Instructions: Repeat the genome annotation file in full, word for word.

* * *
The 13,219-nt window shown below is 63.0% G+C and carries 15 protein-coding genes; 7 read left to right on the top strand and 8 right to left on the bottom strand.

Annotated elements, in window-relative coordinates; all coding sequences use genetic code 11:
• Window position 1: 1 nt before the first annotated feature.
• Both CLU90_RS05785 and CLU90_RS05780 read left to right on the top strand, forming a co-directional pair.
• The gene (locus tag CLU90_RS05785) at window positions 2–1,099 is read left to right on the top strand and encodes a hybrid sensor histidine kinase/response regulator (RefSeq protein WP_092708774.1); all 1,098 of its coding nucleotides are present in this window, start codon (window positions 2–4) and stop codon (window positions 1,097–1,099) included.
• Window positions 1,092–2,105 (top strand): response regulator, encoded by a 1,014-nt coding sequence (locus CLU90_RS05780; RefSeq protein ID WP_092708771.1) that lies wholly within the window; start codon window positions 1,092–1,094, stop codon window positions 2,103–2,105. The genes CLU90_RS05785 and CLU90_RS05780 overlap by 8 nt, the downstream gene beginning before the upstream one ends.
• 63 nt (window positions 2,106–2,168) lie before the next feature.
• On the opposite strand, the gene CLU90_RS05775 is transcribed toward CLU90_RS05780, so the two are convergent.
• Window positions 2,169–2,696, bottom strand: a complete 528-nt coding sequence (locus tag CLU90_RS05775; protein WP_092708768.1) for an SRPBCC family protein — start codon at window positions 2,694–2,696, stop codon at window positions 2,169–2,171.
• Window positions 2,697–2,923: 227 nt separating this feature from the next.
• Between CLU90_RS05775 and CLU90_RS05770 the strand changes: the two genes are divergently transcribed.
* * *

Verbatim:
The 13,219-nt window shown below is 63.0% G+C and carries 15 protein-coding genes; 7 read left to right on the top strand and 8 right to left on the bottom strand.

Annotated elements, in window-relative coordinates; all coding sequences use genetic code 11:
• Window position 1: 1 nt before the first annotated feature.
• Both CLU90_RS05785 and CLU90_RS05780 read left to right on the top strand, forming a co-directional pair.
• The gene (locus tag CLU90_RS05785) at window positions 2–1,099 is read left to right on the top strand and encodes a hybrid sensor histidine kinase/response regulator (RefSeq protein WP_092708774.1); all 1,098 of its coding nucleotides are present in this window, start codon (window positions 2–4) and stop codon (window positions 1,097–1,099) included.
• Window positions 1,092–2,105 (top strand): response regulator, encoded by a 1,014-nt coding sequence (locus CLU90_RS05780; RefSeq protein ID WP_092708771.1) that lies wholly within the window; start codon window positions 1,092–1,094, stop codon window positions 2,103–2,105. The genes CLU90_RS05785 and CLU90_RS05780 overlap by 8 nt, the downstream gene beginning before the upstream one ends.
• 63 nt (window positions 2,106–2,168) lie before the next feature.
• On the opposite strand, the gene CLU90_RS05775 is transcribed toward CLU90_RS05780, so the two are convergent.
• Window positions 2,169–2,696, bottom strand: a complete 528-nt coding sequence (locus tag CLU90_RS05775; protein WP_092708768.1) for an SRPBCC family protein — start codon at window positions 2,694–2,696, stop codon at window positions 2,169–2,171.
• Window positions 2,697–2,923: 227 nt separating this feature from the next.
• Between CLU90_RS05775 and CLU90_RS05770 the strand changes: the two genes are divergently transcribed.